Melting Ice Has Uncovered Hundreds of Ancient Viking Artifacts and a Previously Unknown Trade Route in Norway

Melting Ice Has Uncovered Hundreds of Ancient Viking Artifacts and a Previously Unknown Trade Route in Norway

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Melting Ice Has Uncovered Hundreds of Ancient Viking Artifacts and a Previously Unknown Trade Route in Norway

A trove of Viking artifacts have come to light thanks to a warming climate, proving that a mountain pass served as an important trade network.

Members of the Secrets of the Ice team surveying the Lendbreen pass

A trove of about 800 Viking artifacts, some frozen in an icy mountain range in Norway for more than 1,000 years, have come to light as a result of global warming.

The revelations prove that the mountain pass served as an important part of a trade network with the rest of the Viking world and that it was likely used to transport goods such as cheese, butter, reindeer pelts, and antlers between farms.

“The Viking age is one of small-scale globalization: They’re sourcing raw materials from all over,” Søren Michael Sindbæk, an archaeologist at Aarhus University in Denmark, who was not involved in the study, told Science. “This is the first site where we have good chronology and the finds to illustrate that.”

In a melted ice patch on the mountain slopes of Norway’s Innlandet County, archaeologists found a leather shoe, a woolen mitten, and a tunic. There were also feathered arrowheads, horseshoes—and a horse snowshoe—walking sticks, a piece of a sled, kitchen utensils, and even droppings from Viking packhorses.

Along the path they found stone cairns that would have marked the way, with a stone shelter built near the top of the ice patch. Collectively, these artifacts suggest that travelers were commonplace in the mountains, despite their remoteness and the harsh weather conditions.

Horseshoe from the 11th to mid-13th century, found at Lendbreen in 2022.

“It may seem counterintuitive, but high mountains sometimes did serve as major communications routes, instead of major barriers,” study co-author James Barrett told Science. “It’s easy to travel at high elevations, once you get up there and there’s snow on the ground.”

The discoveries are part of the burgeoning field of glacial archaeology, made possible as climate change shrinks ice flows around the world. Norway’s Glacier Archaeology Program, led by Innlandet County Council and the Museum of Cultural History at the University of Oslo, began research in the area in 2022, joining similar programs in other countries in researching the field.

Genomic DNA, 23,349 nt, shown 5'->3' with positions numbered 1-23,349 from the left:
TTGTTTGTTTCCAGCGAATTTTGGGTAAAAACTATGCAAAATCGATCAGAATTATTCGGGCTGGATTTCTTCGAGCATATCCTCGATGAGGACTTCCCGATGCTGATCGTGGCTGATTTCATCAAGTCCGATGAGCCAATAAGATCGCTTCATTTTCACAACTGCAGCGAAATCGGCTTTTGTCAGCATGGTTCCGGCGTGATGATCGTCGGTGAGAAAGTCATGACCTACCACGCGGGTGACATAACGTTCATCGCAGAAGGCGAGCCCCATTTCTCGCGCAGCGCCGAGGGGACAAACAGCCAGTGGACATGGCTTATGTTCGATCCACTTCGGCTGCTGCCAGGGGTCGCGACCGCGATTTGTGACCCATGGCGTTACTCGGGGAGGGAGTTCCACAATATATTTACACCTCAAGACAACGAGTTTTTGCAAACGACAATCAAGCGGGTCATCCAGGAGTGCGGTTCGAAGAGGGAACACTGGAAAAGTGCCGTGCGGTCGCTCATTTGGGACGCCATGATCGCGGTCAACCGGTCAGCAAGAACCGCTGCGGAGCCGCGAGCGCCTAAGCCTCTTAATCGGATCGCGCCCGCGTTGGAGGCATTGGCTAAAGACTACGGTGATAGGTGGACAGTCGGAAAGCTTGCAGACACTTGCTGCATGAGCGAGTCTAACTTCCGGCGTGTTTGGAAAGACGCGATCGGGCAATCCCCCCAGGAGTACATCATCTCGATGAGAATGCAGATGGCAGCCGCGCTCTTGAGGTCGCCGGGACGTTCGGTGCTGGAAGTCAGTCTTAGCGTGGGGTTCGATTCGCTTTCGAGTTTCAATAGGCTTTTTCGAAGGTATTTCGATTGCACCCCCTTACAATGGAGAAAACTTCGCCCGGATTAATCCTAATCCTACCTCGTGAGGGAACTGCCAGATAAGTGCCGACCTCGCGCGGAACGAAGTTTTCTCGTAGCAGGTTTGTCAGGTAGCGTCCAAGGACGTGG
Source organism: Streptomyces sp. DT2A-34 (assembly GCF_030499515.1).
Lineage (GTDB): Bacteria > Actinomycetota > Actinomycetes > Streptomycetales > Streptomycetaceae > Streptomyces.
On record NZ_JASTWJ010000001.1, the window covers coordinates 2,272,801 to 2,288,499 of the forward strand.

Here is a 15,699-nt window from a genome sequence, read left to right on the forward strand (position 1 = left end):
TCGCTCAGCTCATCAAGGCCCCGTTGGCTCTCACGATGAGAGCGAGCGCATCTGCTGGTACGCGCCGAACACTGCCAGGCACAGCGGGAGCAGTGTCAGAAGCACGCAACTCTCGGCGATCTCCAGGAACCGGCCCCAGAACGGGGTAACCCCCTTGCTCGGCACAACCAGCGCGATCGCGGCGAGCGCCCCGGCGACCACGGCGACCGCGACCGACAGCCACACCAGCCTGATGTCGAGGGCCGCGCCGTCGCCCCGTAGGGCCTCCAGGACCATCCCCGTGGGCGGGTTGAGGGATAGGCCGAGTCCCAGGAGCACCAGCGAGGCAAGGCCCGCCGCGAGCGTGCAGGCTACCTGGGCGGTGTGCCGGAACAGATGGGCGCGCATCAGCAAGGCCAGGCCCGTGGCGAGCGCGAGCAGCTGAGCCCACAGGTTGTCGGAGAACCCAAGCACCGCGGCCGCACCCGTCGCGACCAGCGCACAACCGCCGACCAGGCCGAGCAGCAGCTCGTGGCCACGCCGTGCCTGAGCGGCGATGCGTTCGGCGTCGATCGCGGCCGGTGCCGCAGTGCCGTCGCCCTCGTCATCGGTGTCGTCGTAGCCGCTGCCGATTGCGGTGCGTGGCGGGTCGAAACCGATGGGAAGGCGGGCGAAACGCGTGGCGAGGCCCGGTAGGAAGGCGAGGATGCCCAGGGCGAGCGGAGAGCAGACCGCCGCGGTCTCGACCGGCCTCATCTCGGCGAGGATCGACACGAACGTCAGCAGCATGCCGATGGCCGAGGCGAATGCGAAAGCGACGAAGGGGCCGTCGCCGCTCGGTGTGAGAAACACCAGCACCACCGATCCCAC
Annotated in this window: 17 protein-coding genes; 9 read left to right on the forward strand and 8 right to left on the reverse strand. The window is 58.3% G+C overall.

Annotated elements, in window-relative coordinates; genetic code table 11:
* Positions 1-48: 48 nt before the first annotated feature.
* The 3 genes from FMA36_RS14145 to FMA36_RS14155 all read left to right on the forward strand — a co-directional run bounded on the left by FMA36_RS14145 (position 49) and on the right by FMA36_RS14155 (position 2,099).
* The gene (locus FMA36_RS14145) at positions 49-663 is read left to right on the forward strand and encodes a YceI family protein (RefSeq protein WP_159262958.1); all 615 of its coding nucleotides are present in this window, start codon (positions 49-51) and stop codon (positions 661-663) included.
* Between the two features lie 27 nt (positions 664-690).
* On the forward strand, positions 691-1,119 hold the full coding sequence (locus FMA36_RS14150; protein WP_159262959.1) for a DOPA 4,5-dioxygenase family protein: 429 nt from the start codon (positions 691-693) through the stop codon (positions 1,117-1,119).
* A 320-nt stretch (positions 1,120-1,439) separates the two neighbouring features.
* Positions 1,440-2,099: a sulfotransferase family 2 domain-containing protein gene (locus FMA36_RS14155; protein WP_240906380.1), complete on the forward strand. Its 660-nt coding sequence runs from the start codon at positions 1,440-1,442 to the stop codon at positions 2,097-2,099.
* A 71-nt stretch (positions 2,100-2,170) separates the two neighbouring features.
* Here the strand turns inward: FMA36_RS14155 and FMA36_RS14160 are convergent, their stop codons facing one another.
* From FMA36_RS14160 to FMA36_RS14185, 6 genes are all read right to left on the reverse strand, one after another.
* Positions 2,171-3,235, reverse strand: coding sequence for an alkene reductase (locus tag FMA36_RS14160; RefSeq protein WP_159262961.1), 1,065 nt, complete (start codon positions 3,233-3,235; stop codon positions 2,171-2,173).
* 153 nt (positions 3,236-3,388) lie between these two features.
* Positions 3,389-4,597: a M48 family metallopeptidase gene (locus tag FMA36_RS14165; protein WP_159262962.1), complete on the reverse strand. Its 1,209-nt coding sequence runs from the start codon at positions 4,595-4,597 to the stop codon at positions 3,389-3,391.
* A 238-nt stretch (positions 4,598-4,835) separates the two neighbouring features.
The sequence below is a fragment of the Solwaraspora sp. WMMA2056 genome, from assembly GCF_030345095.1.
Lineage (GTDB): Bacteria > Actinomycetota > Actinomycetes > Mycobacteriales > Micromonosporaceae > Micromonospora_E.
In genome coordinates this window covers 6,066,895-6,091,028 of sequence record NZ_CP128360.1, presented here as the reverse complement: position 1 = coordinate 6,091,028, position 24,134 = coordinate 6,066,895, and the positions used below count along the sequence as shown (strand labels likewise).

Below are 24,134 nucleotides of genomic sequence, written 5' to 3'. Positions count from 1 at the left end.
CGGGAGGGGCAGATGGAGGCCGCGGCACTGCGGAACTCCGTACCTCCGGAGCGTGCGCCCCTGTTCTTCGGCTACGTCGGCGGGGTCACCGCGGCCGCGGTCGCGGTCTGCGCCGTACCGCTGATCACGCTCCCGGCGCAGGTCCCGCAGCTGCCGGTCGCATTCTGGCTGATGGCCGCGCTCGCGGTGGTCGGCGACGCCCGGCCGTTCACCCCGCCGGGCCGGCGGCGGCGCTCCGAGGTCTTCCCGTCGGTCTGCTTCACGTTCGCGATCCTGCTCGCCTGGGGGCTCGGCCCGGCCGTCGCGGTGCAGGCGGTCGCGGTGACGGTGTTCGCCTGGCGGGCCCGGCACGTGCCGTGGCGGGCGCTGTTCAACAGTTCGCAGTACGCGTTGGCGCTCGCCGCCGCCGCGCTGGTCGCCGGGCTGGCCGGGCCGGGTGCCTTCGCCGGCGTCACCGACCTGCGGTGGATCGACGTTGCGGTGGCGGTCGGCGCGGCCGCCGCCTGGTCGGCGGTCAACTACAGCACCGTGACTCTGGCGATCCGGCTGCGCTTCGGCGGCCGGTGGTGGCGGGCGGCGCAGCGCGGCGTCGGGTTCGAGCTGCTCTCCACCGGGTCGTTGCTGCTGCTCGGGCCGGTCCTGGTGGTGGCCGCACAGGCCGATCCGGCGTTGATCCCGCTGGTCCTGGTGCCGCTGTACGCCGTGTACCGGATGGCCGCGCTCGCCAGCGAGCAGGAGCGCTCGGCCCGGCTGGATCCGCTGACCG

The Norwegian “Secrets of the Ice” findings were published last week in the scientific journal Antiquity. The paper declared the Lendbreen ice patch on the Lomseggen ridge, which has been melting rapidly since 2022, to be the “first such ice site discovered in Northern Europe.” Previous finds of a similar nature had only been made in the Alps.

An archaeologist with one of the stone cairns marking the mountain pass at Lendbreen. The light-colored rocks in the background were covered with snow and ice until recently.

“Past travelers left behind lots of artifacts, frozen in time by the ice,” wrote the lead archaeologist, Lars Pilø, on the project website.

“These artifacts can tell us when people traveled, when travel was at its most intense, why people traveled across the mountains and even who the travelers were.”

“It was clearly a route of special significance,” the journal noted. The pass was in use between the years 300 and 1500 AD, and most active around the year 1000. Its use declined with the Little Ice Age, around 1300, and the Black Death, around 1400.

The Lendbreen tunic, which dates to the year 300, is the oldest piece of clothing ever found in Norway.

The first major evidence that humans ventured across inhospitable mountain passes was the discovery of Ötzi the Tyrolean Iceman in the Italian Alps in 1991. The snow and ice had preserved the man’s body for 5,300 years, allowing scientists to study the bacteria in his gut. What they found helped track the movements of pathogens, and by extension, human migration.

The find “really flipped a switch,” Stephanie Rogers, a geoscientist at Auburn University, told the New York Times. “What was that person doing up there?… if we found something in this place, we are going to find something in other places.”

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